For many residents in Tennessee, the holiday season can be a bit of a mixed bag, emotionally speaking. On one hand, people love to have extra time to spend with family members that they might not get to see often or to attend fun holiday celebrations. On the other hand, there can be quite a cost to the holiday season and that cost extends beyond even the gift buying that American consumers seem unable to avoid to things like hosting parties or travelling to visit family. For people already struggling to make ends meet, this can put a big strain on their financial situation.
As explained by The Motley Fool, nearly half of all U.S. consumers will find themselves in holiday-related debt by early January. Nearly 80 percent of those people will have racked up debt buying presents. Almost one-third will have gone in the hole to fund holiday travel and another one in five will have incurred new debt in order to host holiday events and celebrations.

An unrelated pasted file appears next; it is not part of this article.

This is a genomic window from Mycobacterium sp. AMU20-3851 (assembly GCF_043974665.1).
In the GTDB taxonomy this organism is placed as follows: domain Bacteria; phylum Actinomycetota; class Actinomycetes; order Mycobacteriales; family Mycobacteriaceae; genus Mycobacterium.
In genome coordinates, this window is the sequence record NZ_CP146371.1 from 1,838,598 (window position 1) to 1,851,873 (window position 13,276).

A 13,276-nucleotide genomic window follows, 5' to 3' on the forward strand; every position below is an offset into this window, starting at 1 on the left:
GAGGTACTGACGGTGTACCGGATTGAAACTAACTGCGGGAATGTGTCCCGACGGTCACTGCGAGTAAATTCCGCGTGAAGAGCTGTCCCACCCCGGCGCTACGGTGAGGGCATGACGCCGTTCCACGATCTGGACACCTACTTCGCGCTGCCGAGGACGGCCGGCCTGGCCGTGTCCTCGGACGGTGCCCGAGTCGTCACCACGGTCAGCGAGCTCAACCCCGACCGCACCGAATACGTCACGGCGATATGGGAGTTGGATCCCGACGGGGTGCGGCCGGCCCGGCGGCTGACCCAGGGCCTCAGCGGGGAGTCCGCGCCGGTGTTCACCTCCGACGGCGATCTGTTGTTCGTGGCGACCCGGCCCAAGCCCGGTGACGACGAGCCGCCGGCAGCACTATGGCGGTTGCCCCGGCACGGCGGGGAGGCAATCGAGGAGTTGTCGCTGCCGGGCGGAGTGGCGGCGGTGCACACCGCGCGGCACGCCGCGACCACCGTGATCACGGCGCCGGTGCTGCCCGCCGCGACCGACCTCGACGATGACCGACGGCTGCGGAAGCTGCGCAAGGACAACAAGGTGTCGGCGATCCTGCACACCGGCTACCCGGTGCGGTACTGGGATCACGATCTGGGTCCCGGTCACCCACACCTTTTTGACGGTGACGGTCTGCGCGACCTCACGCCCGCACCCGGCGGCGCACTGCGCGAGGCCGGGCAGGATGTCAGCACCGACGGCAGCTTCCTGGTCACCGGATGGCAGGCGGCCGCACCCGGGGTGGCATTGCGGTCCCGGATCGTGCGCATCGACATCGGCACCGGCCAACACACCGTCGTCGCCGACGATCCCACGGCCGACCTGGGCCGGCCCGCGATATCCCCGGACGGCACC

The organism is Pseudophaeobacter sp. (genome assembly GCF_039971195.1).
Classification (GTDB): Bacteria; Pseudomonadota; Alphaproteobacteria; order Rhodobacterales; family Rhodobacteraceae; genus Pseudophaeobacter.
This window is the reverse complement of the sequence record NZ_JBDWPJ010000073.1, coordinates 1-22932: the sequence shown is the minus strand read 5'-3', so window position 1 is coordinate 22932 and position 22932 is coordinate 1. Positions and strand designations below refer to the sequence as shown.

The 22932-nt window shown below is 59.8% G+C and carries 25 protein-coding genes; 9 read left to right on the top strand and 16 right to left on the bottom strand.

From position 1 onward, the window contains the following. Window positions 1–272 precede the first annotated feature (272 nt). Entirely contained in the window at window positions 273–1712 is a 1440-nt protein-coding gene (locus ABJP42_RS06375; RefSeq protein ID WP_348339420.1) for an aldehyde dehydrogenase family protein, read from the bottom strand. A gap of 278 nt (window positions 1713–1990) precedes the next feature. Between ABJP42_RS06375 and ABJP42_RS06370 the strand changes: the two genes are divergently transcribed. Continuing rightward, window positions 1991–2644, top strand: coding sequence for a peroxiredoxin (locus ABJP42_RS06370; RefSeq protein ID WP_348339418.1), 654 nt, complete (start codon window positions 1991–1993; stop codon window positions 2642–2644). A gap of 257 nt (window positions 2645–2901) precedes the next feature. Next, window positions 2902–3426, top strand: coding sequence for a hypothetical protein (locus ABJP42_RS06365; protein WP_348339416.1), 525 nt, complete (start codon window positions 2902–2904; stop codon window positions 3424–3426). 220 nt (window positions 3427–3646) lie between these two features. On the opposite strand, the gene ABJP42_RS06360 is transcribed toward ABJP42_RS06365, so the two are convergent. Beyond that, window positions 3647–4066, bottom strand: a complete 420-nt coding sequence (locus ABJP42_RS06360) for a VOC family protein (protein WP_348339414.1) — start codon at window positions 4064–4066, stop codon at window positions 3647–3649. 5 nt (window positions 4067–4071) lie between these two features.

According to Bloomberg, the relatively healthy and booming domestic economy seems to have led consumers to feel secure enough to spend, spend, spend this holiday season. Retail giant Amazon has indicated that 2018's Cyber Monday was the biggest shopping day ever for the company in its history.
Mastercard SpendingPulse noted that online shopping spending in the 2018 holiday season exceeded that of the prior year by as much as 19 percent. Total shopping sales according to Mastercard rose by more than five percent over 2017 levels.